H.H The XIVth Dalai Lama’s speech during the Foundation-Stone laying ceremony of the LTWA on 11 June, 1971
Culture and spiritual learning belong to the whole of mankind, in spite of the fact that these are associated with the individual character and ethnic identity of a particular people. When a people of common ethnic identity adopt all possible measures to safeguard its culture and philosophy, it not only fosters their own interests but also secures the preservation and continuation of the common heritage of humankind. It is with such a valid cause that we Tibetan people have embarked on a project to save our culture and philosophy. Our effort to safeguard our cultural heritage is a part of that eternal process whereby the people of different nationalities are making strenuous efforts to safeguard their culture and philosophy.
The main characteristics of our culture are based on Buddhism. Buddhism was born in India and in the course of time, it emerged as one of the greatest religions in the world. It is a corporate body of scientific doctrine and teachings. The meanings of its “source, path and goal” are profound and subtle. Millions in Asia follow Buddhism, and perhaps, Tibet is the only country in the world which could explain in detail and carry into real practice the subtle and profound meanings of Buddhist philosophy and culture. By dint of having acquired this privilege, the great responsibility of the preservation, dissemination and continuation of this unique culture and philosophy of Tibet has devolved upon the shoulders of the Tibetan people. It is to the partial fulfillment of this great responsibility that the establishment and functioning of the Library of Tibetan Works and Archives assumes a work of utmost importance.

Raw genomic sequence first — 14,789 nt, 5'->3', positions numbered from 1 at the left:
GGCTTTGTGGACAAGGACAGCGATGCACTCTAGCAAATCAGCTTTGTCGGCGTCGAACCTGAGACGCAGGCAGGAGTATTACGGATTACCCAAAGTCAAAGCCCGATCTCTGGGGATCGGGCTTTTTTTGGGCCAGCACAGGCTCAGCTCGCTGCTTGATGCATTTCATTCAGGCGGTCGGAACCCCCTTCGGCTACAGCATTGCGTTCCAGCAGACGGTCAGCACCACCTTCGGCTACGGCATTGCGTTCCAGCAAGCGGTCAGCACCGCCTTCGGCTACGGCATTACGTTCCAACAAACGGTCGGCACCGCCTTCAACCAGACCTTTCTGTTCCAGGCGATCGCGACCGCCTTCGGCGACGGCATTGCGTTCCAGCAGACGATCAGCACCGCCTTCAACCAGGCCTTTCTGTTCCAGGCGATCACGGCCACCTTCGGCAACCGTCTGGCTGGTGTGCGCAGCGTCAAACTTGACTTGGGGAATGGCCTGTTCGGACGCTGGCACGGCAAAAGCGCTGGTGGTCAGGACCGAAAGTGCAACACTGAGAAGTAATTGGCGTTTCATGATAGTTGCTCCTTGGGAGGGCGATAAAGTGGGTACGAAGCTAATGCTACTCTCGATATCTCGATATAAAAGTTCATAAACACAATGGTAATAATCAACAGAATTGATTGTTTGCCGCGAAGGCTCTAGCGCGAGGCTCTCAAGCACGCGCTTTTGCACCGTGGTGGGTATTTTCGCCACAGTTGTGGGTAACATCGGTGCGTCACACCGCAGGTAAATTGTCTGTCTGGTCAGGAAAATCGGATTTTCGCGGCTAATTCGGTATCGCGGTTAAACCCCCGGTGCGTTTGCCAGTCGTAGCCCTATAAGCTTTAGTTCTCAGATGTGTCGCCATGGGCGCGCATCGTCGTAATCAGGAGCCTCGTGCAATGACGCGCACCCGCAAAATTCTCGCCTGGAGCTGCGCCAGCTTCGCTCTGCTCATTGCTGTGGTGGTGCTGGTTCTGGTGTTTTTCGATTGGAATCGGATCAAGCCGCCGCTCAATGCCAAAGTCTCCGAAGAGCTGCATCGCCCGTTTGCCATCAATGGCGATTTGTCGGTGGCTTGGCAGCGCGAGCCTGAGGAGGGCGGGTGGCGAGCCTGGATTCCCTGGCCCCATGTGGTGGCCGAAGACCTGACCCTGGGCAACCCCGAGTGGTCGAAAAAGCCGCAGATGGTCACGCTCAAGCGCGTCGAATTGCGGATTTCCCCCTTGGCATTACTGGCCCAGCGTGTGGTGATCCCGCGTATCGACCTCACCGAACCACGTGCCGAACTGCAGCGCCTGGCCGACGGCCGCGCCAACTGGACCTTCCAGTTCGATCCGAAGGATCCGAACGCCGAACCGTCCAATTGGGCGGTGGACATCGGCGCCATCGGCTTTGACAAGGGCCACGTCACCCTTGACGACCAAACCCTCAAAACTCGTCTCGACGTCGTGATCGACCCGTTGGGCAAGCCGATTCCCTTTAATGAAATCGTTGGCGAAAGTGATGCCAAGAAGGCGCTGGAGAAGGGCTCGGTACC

Some may question the usefulness of having a cultural centre on Tibetology in Dharamsala when there are already in existence several similar institutions such as the library in the Tibet House in New Delhi and the Sikkim Research Institute at Gangtok, of which Panchen Rimpoche and I had the honour to lay the foundation-stone. Likewise, there are several institutions of this nature in different parts of India. In as much as there are already in existence several centres on Tibetology, the more the number of cultural repositories, the better. More cultural centres implies the further spreading out of a culture and learning, in the process of which it enriches itself and accelerates the pace of healthy development. A tree without branches is unthinkable.
Others may say that we are too naive and do not realise the futility of undertaking such a venture knowing well that we suffer from lack of funds. It may be so. However, there is nothing impossible when one has the indomitable will to achieve. We are aware of the difficulties created by the absence of any meaningful facilities, and adequate funds. But, we are still making a concentrated effort for realising a cultural centre at Dharamsala. There are some pertinent reasons behind this. In the cultural centres and libraries existing in India and other parts of the world, Tibetan books, manuscripts and publications are collected and preserved.